By Martin Kelly
The SNP has today congratulated the Republic of Ireland after it assumed the 6-month rotating Presidency of the Council of the European Union.
Becoming the latest small country to hold the position, Ireland with a population of 4.6 million people takes over from Cyprus which has a population of only around one million people.
Ireland will hold the role until July when it will be succeeded by Lithuania, which has a population of just 3 million and like Cyprus became a Member State in 2004.
Ireland’s main priorities during its presidency will be to reach agreement on the Multiannual Financial Framework, CAP reform and a number of other issues of importance to the whole of the EU.
Despite having a population less than that of Scotland, Ireland sends 12 MEPs to the European Parliament, compared to just 6 from Scotland. In addition, it receives a net annual budget contribution significantly higher than that of Scotland through the Common Agricultural Policy.
UK Prime Minister David Cameron has already said how much he is looking forward to Ireland taking over the Presidency – pledging to work closely across a range of interests – demonstrating how neighbouring countries can co-operate on shared priorities.
Commenting, SNP MEP Alyn Smith said:
“I congratulate the Republic of Ireland and look forward to working with them over the next few months on our shared priorities.
“Ireland last took over the presidency during the first half of 2004 – one of the most crucial periods in the EU’s history, as ten new countries joined at once.
“This time around, it will preside over negotiations in the Council on the finalisation of the Multiannual Financial Framework and attempt to lead an agreement on CAP reform, as well as continue discussion on CFP reform and the Horizon 2020 framework.
“All of these issues are of direct national importance to Ireland – as they are to Scotland – yet the key difference is that Ireland will be able to directly represent its own interests at the top of the top table.”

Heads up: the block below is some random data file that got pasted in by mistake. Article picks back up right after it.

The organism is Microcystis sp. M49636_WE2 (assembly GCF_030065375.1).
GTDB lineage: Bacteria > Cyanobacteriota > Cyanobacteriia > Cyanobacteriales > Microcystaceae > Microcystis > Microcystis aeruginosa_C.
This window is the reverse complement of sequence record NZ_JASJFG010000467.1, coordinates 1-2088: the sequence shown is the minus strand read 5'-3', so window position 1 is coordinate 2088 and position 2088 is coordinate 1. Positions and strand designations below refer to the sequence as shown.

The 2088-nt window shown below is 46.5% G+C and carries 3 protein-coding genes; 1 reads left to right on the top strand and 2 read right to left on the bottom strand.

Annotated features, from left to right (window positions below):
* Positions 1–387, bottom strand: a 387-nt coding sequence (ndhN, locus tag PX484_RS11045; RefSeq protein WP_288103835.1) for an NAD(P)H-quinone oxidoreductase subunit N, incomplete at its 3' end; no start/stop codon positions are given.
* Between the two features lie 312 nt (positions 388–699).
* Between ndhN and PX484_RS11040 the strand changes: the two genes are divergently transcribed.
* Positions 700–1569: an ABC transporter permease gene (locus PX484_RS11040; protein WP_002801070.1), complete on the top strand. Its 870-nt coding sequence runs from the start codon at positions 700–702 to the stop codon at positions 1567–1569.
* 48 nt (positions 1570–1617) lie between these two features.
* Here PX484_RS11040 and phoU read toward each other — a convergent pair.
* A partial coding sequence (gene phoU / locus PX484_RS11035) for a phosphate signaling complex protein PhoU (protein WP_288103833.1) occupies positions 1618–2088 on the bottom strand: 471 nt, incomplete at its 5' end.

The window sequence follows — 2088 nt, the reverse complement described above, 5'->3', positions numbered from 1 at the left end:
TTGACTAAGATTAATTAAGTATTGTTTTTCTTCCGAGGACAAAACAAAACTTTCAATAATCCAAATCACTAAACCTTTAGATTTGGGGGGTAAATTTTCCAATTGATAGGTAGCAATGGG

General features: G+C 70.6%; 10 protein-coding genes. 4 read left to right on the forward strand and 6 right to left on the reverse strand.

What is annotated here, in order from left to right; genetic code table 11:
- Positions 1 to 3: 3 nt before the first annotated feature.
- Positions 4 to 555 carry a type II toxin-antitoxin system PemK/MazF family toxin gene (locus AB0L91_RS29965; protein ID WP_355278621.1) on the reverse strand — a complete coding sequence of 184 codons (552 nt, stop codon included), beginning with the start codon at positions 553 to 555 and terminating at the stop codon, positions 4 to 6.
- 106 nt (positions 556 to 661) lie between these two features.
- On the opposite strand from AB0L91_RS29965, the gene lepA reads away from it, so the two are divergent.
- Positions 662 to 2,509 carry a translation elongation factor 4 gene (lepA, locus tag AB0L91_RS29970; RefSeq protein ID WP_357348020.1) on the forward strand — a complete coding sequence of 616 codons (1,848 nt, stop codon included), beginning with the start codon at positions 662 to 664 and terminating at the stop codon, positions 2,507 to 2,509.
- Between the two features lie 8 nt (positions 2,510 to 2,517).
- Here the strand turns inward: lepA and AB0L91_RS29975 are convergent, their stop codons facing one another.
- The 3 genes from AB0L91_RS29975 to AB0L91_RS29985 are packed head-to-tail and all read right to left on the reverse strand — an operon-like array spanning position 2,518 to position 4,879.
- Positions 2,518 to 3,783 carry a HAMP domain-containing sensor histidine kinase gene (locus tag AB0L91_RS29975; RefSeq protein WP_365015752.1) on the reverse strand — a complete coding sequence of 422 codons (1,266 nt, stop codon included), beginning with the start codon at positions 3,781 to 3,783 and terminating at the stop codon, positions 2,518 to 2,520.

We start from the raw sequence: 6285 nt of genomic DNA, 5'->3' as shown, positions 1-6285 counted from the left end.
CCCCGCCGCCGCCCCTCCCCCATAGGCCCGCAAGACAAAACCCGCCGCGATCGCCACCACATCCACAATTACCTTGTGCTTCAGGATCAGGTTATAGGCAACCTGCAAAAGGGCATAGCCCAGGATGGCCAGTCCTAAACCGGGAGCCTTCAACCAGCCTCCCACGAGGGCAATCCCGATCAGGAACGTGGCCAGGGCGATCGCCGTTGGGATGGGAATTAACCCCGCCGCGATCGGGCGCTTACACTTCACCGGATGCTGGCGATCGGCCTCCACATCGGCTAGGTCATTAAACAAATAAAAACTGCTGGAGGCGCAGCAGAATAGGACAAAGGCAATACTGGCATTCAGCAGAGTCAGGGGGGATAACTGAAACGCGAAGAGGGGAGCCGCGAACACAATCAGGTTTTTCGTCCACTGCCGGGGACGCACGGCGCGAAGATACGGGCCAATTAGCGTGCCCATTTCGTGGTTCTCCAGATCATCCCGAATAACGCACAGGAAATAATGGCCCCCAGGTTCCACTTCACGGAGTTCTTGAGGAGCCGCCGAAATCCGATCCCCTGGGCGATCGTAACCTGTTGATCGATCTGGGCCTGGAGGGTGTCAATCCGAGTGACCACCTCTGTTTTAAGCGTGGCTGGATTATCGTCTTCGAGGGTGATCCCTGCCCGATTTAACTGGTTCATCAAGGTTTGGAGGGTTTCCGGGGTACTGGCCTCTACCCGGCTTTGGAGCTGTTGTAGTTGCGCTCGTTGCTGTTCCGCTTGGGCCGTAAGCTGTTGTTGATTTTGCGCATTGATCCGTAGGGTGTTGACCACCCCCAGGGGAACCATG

Mr Smith challenged the view that an independent Scotland’s position in the EU would be weakened by independence and added:
“What all of the anti-independence parties have repeatedly failed to mention during recent debates on Scotland’s position in the EU, is that Scotland has a very strong hand in its own right and would be a key player in the EU.
“We have the majority of the EU’s oil and gas reserves, a quarter of its renewable energy potential, fish rich seas and the 10th and 11th biggest financial centres in the EU – but it is currently left to Westminster to represent our interests.
“However what we have also seen in recent weeks are Scots beginning to focus on the what, when and how of Scotland securing its interests as an EU nation – we are already beginning to think like an independent country. Scotland – as well as the whole of the British Isles – will be better represented in the EU as a member in its own right.
“Scotland has already proven itself to be a leader in so many ways – not least through its world-leading and widely praised climate change legislation – just think what we could do as an independent nation within the EU.”
Ireland’s new role follows news that the UK may end up with a second-class status in the EU following proposals from senior politicians in Brussels.
Reports that the UK could be downgraded to “associate member” status follows apparent frustration at continued complaining from London. Such a move would mean the UK losing much of its influence in the EU.
Last week former EU President Jacque Delors signalled that the UK’s relationship with the EU could loosen as a result of the British government’s reluctance to agree to more integration. He accused the Westminster government of having no concern over the economic interests of other EU members and thinking only of themselves.
“…the British are solely concerned about their economic interests, nothing else.
“They could be offered a different form of partnership.” he said.
Mr Delors envisaged a situation whereby the UK would be seen as a “privileged partner” which would allow a new free trade agreement to be put in place.